This small stone building on Lower Wharf Street in Ashton was once part of a larger group of buildings where the manufacture of donkey stones took place. Donkey stones were used in mills to prevent stone steps from becoming slippery with grease. They were later used by proud housewives to make their doorsteps look smart.
This factory was set up by Eli Whalley on what had been Ashton Old Wharf at the side of the Ashton Canal. The site is now sometimes known as Donkey Stone Wharf. The name "Donkey" was originally the brand name of one of the companies that made such stones, but became the generic name for the product, much as vacuum cleaners are often referred to as hoovers.
The donkey stones were made from crushed stone, cement, bleach and water. The colour depended on the type of crushed stone used.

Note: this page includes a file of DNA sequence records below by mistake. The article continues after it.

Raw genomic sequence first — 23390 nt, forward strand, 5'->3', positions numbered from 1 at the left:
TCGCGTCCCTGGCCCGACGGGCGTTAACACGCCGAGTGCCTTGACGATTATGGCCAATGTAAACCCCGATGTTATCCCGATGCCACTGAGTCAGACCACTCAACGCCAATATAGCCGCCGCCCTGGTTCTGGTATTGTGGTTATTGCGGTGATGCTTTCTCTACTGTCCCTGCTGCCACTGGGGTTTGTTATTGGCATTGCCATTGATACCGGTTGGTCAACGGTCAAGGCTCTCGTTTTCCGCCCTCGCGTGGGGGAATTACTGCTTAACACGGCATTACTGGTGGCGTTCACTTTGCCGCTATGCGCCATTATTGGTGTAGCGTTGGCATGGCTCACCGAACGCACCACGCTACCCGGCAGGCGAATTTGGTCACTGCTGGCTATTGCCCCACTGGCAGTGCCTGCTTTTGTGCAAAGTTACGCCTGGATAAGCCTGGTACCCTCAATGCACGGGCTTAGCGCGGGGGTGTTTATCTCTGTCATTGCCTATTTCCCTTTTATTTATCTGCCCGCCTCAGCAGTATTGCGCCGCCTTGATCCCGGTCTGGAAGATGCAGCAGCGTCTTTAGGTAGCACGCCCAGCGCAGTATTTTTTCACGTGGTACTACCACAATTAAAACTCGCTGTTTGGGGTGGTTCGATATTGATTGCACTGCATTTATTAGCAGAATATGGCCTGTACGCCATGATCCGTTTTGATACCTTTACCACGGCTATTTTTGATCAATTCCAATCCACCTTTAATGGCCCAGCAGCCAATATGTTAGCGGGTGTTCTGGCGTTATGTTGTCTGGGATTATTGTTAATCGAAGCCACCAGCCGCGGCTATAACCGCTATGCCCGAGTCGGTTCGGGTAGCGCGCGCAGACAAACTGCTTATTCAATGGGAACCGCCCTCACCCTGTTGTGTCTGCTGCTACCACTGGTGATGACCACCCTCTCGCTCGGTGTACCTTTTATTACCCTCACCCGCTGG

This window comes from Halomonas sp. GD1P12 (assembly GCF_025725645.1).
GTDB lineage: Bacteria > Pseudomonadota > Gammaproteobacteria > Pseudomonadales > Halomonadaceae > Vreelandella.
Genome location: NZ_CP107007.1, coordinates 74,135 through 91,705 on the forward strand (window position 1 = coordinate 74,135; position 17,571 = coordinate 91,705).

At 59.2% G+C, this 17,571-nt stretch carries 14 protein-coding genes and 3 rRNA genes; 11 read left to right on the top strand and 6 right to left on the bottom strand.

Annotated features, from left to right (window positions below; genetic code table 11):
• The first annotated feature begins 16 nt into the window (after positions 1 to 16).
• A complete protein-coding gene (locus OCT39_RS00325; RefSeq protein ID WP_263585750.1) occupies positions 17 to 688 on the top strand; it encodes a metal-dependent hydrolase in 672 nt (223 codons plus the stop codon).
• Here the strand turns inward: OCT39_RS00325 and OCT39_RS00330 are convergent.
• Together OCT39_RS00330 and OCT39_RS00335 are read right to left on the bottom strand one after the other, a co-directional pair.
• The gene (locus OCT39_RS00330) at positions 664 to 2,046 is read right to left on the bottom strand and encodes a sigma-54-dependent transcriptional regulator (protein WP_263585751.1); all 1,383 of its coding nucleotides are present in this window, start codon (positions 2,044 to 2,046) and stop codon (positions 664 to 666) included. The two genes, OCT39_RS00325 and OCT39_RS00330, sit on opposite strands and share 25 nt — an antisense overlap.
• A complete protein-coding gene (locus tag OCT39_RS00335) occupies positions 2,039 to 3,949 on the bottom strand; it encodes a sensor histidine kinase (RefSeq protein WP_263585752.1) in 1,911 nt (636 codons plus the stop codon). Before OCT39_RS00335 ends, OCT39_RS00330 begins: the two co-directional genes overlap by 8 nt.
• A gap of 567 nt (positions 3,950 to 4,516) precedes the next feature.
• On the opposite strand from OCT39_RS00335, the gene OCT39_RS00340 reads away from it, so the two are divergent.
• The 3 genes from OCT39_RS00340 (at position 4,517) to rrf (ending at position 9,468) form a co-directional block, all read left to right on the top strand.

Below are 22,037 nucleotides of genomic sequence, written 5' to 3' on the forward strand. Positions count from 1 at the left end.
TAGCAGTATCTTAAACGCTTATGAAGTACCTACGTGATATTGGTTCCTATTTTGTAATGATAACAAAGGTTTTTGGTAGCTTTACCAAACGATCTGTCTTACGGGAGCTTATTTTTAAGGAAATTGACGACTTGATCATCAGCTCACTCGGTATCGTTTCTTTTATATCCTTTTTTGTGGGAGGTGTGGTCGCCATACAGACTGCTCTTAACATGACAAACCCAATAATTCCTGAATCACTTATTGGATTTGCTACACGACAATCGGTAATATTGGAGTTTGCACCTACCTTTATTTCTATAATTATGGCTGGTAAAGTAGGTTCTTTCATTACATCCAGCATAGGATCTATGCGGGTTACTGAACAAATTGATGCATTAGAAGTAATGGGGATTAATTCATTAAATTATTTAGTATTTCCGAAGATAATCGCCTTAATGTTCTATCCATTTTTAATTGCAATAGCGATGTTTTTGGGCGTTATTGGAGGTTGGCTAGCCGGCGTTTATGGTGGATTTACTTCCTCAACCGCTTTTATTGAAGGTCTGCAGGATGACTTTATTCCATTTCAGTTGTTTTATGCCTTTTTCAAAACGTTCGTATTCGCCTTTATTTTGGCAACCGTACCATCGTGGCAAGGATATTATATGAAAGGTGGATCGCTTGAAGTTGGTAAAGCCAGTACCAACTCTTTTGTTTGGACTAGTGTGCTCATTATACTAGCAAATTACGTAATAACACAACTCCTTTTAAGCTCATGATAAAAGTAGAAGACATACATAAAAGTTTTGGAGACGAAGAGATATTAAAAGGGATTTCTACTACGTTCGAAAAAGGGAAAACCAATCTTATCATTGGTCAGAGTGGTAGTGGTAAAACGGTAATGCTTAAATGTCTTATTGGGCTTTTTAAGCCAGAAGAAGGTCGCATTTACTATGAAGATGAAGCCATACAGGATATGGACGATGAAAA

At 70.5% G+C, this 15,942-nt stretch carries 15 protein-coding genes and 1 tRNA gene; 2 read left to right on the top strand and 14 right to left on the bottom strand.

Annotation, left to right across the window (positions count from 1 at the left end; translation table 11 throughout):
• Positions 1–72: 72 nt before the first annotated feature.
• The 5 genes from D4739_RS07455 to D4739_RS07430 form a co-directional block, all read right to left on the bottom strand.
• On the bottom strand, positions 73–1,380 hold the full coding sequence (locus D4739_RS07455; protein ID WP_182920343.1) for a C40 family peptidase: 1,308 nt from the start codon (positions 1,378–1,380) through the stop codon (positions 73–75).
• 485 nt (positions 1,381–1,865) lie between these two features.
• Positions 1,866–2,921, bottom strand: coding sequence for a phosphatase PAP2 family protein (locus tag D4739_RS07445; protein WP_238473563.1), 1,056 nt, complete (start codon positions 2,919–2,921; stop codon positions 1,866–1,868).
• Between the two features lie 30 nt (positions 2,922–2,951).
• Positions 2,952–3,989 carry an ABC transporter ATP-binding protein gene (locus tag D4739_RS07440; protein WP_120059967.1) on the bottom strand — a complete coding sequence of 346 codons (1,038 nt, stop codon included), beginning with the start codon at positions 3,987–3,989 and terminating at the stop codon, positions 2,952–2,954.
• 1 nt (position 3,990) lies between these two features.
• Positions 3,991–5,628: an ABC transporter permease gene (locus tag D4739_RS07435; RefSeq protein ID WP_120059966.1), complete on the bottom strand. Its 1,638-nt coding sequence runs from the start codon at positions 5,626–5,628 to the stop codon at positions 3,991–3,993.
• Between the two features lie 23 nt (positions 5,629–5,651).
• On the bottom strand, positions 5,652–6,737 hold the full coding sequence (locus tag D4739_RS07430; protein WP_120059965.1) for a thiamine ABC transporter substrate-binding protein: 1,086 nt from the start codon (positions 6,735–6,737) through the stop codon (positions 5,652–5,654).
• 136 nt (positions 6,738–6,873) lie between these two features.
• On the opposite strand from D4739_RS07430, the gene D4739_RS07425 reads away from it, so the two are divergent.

Two other companies had also manufactured donkey stones further along Lower Wharf Street. Eli Whalley's was the last to close.
A close-up of the blue plaque can be seen here.
See Google Street View of this location.
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"Donkey Stone" is a contribution to ABC Wednesday. For more "D" posts from around the world please follow this link.